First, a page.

Participants were also asked about job satisfaction, recent raises or promotions, and whether they intended to leave their job. What the researchers found was that mattering isn’t only good for employee well-being, it’s also good for a company’s bottom line. Employee turnover is costly and disruptive, and “when employees feel like they matter to their organization, they are more satisfied with their jobs and life, more likely to occupy leadership positions, more likely to be rewarded and promoted and less likely to quit.”

. . .

Research by Dr. Prilleltensky and colleagues shows that being treated fairly increases workers’ sense of mattering, . . .

For the full commentary, see:

Jennifer Breheny Wallace. “The Power of Mattering at Work.” The Wall Street Journal (Saturday, Dec. 3, 2022): C5.

(Note: ellipses added.)

(Note: the online version of the commentary has the date December 1, 2022, and has the same title as the print version.)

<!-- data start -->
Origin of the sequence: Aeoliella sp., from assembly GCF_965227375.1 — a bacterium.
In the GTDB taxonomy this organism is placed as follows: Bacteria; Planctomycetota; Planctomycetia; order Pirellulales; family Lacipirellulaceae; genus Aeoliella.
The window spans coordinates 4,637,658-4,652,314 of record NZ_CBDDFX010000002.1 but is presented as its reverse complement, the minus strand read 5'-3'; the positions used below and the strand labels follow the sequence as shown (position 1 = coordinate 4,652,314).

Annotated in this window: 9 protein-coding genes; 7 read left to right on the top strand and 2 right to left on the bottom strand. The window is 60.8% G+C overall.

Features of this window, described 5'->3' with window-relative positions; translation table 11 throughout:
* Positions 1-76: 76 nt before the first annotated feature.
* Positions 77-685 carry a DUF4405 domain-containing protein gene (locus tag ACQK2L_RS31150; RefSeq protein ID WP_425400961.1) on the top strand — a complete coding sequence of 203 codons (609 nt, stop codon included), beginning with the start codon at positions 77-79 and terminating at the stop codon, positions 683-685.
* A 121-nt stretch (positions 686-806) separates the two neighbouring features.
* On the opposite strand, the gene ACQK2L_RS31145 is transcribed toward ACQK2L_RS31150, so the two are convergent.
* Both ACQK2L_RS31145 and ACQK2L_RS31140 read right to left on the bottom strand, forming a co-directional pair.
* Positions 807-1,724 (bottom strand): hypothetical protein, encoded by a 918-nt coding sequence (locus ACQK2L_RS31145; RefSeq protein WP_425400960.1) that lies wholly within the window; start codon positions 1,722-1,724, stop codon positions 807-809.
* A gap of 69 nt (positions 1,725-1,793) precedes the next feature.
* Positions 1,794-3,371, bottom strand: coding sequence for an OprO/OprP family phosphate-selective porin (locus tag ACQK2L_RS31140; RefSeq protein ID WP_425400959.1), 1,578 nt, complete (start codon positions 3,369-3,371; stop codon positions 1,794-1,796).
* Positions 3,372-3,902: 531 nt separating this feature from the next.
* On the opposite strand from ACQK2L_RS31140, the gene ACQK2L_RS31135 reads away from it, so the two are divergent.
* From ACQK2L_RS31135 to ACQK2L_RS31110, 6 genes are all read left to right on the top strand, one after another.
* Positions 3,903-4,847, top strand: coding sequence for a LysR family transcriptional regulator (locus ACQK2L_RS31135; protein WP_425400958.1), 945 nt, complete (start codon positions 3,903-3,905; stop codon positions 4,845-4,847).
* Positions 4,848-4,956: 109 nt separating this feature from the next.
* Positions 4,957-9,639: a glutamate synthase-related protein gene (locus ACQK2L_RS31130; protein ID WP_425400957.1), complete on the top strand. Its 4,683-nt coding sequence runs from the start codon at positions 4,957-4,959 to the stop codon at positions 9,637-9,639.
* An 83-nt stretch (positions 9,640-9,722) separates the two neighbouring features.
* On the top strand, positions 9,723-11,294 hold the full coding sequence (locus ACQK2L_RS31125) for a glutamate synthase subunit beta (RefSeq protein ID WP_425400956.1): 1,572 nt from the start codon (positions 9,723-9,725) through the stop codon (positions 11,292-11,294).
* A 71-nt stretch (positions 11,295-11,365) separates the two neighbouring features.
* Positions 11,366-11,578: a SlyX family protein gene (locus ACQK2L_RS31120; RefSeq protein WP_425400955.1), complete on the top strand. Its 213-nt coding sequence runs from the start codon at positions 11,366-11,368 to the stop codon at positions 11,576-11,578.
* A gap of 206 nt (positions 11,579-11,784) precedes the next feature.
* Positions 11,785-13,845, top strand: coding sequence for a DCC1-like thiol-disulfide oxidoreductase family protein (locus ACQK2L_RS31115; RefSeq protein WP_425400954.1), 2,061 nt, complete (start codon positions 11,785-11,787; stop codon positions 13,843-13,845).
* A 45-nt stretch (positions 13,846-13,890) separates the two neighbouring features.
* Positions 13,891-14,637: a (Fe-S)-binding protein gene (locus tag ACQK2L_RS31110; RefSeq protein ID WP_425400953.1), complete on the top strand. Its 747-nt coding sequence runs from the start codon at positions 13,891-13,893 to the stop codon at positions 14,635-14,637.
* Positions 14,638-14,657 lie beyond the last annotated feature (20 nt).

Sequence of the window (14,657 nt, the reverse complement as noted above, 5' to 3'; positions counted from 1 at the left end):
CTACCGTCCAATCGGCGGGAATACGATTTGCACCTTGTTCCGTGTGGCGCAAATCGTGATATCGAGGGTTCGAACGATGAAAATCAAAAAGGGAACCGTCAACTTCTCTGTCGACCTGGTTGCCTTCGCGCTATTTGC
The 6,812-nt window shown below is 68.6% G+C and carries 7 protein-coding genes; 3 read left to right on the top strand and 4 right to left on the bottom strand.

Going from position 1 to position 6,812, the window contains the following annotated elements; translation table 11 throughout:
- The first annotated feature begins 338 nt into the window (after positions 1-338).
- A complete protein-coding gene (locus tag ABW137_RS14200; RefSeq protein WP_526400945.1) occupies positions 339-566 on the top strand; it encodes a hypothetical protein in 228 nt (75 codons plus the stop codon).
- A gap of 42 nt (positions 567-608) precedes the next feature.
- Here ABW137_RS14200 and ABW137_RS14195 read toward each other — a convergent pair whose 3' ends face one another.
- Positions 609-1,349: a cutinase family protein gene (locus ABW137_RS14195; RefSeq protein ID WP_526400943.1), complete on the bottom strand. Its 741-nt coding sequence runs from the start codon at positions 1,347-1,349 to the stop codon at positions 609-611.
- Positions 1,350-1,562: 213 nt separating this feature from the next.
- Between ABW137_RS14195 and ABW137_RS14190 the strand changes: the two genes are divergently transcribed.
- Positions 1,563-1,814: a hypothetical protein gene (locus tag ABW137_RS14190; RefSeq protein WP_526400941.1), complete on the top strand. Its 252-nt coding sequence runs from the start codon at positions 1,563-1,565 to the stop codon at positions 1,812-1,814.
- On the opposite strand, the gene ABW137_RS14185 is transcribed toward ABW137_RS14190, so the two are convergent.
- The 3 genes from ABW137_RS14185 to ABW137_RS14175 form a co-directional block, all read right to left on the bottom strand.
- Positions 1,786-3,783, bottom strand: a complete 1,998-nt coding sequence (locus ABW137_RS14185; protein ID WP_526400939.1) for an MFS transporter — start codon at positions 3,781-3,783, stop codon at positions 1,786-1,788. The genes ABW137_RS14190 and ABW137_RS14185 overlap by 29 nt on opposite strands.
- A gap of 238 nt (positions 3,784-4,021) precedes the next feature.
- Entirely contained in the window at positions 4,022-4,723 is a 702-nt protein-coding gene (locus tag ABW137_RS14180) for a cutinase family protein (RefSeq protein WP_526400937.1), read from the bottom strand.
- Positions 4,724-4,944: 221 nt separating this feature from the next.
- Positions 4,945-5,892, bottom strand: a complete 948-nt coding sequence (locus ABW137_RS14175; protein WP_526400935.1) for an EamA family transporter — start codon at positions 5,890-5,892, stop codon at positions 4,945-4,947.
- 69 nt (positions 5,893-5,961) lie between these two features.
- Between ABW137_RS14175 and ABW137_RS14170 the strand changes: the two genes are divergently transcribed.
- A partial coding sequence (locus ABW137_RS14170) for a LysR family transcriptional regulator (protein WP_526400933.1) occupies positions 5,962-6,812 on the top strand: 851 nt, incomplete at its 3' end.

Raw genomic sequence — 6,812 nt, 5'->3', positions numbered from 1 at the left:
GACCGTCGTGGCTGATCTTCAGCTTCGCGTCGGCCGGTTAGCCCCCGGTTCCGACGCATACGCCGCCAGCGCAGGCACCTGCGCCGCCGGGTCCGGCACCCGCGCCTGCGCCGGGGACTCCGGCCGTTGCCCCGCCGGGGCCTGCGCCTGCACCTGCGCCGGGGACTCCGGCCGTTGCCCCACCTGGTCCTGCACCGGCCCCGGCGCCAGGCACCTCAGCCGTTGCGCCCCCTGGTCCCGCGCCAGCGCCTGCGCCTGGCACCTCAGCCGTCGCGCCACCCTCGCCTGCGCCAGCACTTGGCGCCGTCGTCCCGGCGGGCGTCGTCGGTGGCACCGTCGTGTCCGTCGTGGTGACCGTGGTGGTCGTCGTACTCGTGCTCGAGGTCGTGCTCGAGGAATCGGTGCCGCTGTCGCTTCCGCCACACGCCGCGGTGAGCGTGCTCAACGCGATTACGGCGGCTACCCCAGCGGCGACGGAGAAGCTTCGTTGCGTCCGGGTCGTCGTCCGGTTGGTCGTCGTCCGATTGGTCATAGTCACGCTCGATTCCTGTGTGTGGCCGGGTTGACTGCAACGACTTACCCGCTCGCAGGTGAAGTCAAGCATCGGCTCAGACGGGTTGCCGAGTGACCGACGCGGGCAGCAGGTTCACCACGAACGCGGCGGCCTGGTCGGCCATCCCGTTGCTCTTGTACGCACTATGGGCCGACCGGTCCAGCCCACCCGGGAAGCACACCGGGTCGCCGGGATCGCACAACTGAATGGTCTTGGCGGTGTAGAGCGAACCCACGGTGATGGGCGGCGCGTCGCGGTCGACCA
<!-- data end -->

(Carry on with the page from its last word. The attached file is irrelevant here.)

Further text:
Jack Welch’s Protégés “Were Just Cost Cutters”

(p. 8) . . . in more than 100 conversations for “The Man Who Broke Capitalism,” my new book, from which this article is adapted, a broad range of people said some version of the same thing: While it has been more than two decades since Mr. Welch was C.E.O. of G.E., his legacy still affects millions of American households.

. . .

For a time in the early 2000s, five of the top 30 companies in the Dow Jones industrial average were run by men who had worked for Mr. Welch. “That’s why they got hired,” said William Conaty, G.E.’s longtime chief of human resources. “Because they had the playbook. They had the G.E. tool kit. And boards back then thought that was the answer.”